There are some other concerning underlying issues involved in this movement. While I have already quoted the leaders enough to show how differently they approach “dominion” than we traditionalists, I wish very briefly to add the following:
First, the vision is driven by a radical version of charismaticism. This, of course, contradicts the position of Sola Scriptura upon which traditional Reformed Dominion Theology is based. We derive our program and especially our ethics from an established text; they have no end to what they may be inspired to say.
Enlow says that his vision is based on charismatic revelation—particularly “ongoing revelation . . . there’ll be more that keeps coming, both from myself and from many others.” Indeed, he expects us all to join him in “a whole new level of dreaming with God. . . . in these last days.”
When once you introduce just a hint of subjectivism into the equation of God’s law, you open the floodgates to mass tyranny and social devastation. I am currently completing my doctoral dissertation on mosaic law during the Reformation, 1517–1536. Most people don’t know that such charismatic-fueled government takeover is EXACTLY the recipe which fomented the Peasant Revolt, 1524–1525, following Thomas Müntzer, and then the Anabaptist tragedy in the city of Münster, 1535–1536. In both cases, men claiming the end-times were upon us, that they had charismatic revelation from the Holy Spirit, and that the people must arise and make ready for the return of Christ led people to spark revolution. After all was said and done, the smoke of war and siege warfare settled and 100,000 people lay dead. While I don’t expect this as an outcome of the modern 7MD movement, I do see the grave danger posed by a group of people who think they deserve control of civil government because they have dreams and visions “from God.”
Secondly, 7MD cannot take the proper dominion of civil sovereignty seriously because it does not take God’s sovereignty seriously. These men are nearly all extreme Arminians—something that derives from and is exacerbated by their debt to Campus Crusade and YWAM. Hillman is so afraid God may seem too demanding that he says “you don’t have to believe.” Free choice is sacrosant. Some—like C. Peter Wagner, as we saw—have taken the free will doctrine to its logical conclusion of open theism. God is robbed of omniscience at the expense of man’s free choice.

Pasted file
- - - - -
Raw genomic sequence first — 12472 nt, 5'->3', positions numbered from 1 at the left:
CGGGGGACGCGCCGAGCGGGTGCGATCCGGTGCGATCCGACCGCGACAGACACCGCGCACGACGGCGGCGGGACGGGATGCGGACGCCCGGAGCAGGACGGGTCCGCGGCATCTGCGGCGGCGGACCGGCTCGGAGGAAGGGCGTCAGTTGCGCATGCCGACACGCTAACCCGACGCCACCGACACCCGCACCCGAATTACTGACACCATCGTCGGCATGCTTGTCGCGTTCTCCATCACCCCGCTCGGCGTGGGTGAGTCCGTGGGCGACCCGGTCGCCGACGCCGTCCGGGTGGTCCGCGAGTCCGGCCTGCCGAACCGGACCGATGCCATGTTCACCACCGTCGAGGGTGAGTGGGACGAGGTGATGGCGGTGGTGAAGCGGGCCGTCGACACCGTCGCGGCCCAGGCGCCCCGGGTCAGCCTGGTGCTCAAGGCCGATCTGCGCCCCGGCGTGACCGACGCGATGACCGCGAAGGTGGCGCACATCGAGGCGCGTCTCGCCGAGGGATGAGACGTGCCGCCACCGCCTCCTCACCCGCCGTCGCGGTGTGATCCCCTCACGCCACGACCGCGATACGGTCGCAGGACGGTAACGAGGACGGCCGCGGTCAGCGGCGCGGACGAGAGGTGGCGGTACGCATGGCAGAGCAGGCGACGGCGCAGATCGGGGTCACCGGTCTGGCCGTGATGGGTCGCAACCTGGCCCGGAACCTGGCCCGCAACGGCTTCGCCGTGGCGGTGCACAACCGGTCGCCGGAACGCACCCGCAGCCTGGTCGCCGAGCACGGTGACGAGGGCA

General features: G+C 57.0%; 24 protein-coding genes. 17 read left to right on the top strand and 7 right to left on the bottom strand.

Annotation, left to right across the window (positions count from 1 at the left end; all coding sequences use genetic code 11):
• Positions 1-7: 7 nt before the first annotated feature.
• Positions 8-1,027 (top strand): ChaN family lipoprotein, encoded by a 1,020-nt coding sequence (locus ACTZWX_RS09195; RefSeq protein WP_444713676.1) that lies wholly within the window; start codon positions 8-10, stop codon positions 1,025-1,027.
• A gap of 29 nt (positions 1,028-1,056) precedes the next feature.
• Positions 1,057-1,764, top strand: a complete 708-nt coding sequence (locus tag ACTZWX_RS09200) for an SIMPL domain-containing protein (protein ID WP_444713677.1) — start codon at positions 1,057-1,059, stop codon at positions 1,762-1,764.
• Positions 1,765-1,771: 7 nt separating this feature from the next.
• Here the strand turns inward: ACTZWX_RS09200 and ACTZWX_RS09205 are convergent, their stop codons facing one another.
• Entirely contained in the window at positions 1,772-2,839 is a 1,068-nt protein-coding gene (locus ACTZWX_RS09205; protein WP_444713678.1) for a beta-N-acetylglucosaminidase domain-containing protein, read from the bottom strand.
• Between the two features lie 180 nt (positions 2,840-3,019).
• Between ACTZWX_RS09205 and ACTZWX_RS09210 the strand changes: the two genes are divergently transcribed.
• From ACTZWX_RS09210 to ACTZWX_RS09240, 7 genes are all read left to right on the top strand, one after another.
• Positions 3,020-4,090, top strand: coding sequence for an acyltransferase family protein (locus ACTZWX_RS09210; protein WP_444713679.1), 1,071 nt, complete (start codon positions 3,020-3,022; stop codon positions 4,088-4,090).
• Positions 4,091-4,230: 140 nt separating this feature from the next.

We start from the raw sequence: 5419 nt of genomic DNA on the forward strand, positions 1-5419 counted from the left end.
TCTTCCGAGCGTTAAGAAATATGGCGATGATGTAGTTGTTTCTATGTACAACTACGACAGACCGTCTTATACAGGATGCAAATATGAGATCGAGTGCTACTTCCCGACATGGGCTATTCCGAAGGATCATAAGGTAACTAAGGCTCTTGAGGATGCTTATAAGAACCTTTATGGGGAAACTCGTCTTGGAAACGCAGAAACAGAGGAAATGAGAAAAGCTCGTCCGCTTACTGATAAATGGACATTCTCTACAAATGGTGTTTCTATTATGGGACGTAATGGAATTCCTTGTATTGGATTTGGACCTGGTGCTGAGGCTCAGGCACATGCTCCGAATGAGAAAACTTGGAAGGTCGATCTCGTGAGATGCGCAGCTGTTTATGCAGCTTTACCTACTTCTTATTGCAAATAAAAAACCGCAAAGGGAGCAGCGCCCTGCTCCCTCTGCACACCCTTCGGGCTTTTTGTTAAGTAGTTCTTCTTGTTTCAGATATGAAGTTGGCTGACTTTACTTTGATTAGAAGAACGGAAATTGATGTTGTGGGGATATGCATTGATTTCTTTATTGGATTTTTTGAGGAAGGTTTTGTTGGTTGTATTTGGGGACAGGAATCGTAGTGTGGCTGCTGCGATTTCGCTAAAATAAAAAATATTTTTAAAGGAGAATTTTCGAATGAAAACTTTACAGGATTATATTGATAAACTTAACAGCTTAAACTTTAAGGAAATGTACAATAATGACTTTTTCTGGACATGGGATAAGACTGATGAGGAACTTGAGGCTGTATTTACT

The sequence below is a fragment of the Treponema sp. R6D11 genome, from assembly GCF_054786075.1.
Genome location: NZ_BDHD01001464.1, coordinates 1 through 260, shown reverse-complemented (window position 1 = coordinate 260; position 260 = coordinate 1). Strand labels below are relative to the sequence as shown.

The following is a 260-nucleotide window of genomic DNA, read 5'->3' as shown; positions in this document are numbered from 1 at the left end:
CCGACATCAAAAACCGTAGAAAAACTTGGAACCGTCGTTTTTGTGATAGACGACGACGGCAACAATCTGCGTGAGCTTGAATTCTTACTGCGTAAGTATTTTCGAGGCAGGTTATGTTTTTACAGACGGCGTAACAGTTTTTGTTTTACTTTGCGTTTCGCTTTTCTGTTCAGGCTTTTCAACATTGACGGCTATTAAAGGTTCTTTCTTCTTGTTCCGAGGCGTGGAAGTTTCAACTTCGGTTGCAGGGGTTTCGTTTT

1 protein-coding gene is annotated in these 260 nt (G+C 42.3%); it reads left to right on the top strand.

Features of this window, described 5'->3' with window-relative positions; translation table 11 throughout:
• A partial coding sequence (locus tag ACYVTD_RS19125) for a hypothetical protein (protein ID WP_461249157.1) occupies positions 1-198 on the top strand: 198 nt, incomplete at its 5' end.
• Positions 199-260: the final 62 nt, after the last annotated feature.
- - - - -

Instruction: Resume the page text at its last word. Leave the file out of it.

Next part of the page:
But since they don’t properly value sovereignty, they can’t properly value authority or its limits, meaning representative government and federalism. Thus, their determination to do “whatever is necessary,” including “govern apolitically”—which we can only assume means above and beyond the means of the rule of law if deemed necessary. Secret societies here we come!
Third, combined with this lack of understanding of sovereignty and authority, and related certainly to the goal of charismatocacy, is one of the most glaring defects: the lack of any clear standard of godly law. Nowhere do any of these leaders state what these alleged godly, Christian, or biblical “values” happen to be. They certainly have not identified anything objective like we traditional theonomists have, nor even anything general like the Ten Commandments. The fear should be that they expect to grab seats of power and then rule according to a stream of their extrabiblical revelations and prophecies.
But meanwhile, we can rest assured they do indeed have legislation in mind. This is the main goal for reaching the top of the mountain of government. For as Enlow says, “The Mountain of Government is perhaps the most important of the mountains because it can establish laws and decrees that affect and control every other mountain.” Yet they won’t tell you up front what laws and decrees they intend to put in place. Would you vote for a politician who refused to tell you what platform he stood on or intended to promote? No? And would you not be persuaded when he promised you he was personally informed by God?
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Fourth, there is considerable eschatological confusion. While Wagner seems to have embraced something like partial preterism, most of the others remain premillennialists of some sort or other. Enlow, for example, argues that only true Apostles should gain seats of power, and these must be distinguished by absolute deference in their foreign policy to Israel:
Do they understand God’s redemptive plan for Israel in these last days? Do they understand that “if you touch Israel, you touch the apple of His eye”? (Zechariah 2:8). Entire nations will be severely judged or highly blessed and favored based on this issue alone.
Can you imagine John Hagee as Secretary of State?
This is exactly the threat—top-down threat, totalitarian threat, eschatological holocaust threat—that 7MD presents to us.
American Vision is not that; they are not us; we are not them.
Perhaps more should be written on these guys and the threats they pose to society. They may have a few better political ideas, but they are just as dangerous in degree as the most radical of the left.
Perhaps I am wrong about them. Perhaps I have misread them as national-power grabbers when they are not. If not, they should disavow everything I have quoted here clearly and unequivocally in print, and provide their viable limited-government, free-market alternative.